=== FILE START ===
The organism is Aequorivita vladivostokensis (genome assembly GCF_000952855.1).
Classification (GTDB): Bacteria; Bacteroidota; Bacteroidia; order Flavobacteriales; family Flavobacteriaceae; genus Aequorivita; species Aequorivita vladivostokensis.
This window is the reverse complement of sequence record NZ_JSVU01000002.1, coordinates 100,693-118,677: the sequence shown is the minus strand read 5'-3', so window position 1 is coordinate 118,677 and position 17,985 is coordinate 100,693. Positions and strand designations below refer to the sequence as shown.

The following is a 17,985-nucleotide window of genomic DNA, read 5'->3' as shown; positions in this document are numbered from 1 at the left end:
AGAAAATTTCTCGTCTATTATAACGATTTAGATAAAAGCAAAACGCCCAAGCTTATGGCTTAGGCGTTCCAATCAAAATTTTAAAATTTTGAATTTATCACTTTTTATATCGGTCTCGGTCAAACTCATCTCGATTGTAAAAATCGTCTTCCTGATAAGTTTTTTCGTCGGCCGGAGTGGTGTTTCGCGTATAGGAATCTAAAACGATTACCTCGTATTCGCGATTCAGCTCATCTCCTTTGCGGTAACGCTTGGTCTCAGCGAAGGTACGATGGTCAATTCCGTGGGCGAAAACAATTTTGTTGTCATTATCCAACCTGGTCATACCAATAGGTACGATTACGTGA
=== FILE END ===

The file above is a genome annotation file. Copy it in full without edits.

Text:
The organism is Aequorivita vladivostokensis (genome assembly GCF_000952855.1).
Classification (GTDB): Bacteria; Bacteroidota; Bacteroidia; order Flavobacteriales; family Flavobacteriaceae; genus Aequorivita; species Aequorivita vladivostokensis.
This window is the reverse complement of sequence record NZ_JSVU01000002.1, coordinates 100,693-118,677: the sequence shown is the minus strand read 5'-3', so window position 1 is coordinate 118,677 and position 17,985 is coordinate 100,693. Positions and strand designations below refer to the sequence as shown.

The following is a 17,985-nucleotide window of genomic DNA, read 5'->3' as shown; positions in this document are numbered from 1 at the left end:
AGAAAATTTCTCGTCTATTATAACGATTTAGATAAAAGCAAAACGCCCAAGCTTATGGCTTAGGCGTTCCAATCAAAATTTTAAAATTTTGAATTTATCACTTTTTATATCGGTCTCGGTCAAACTCATCTCGATTGTAAAAATCGTCTTCCTGATAAGTTTTTTCGTCGGCCGGAGTGGTGTTTCGCGTATAGGAATCTAAAACGATTACCTCGTATTCGCGATTCAGCTCATCTCCTTTGCGGTAACGCTTGGTCTCAGCGAAGGTACGATGGTCAATTCCGTGGGCGAAAACAATTTTGTTGTCATTATCCAACCTGGTCATACCAATAGGTACGATTACGTGA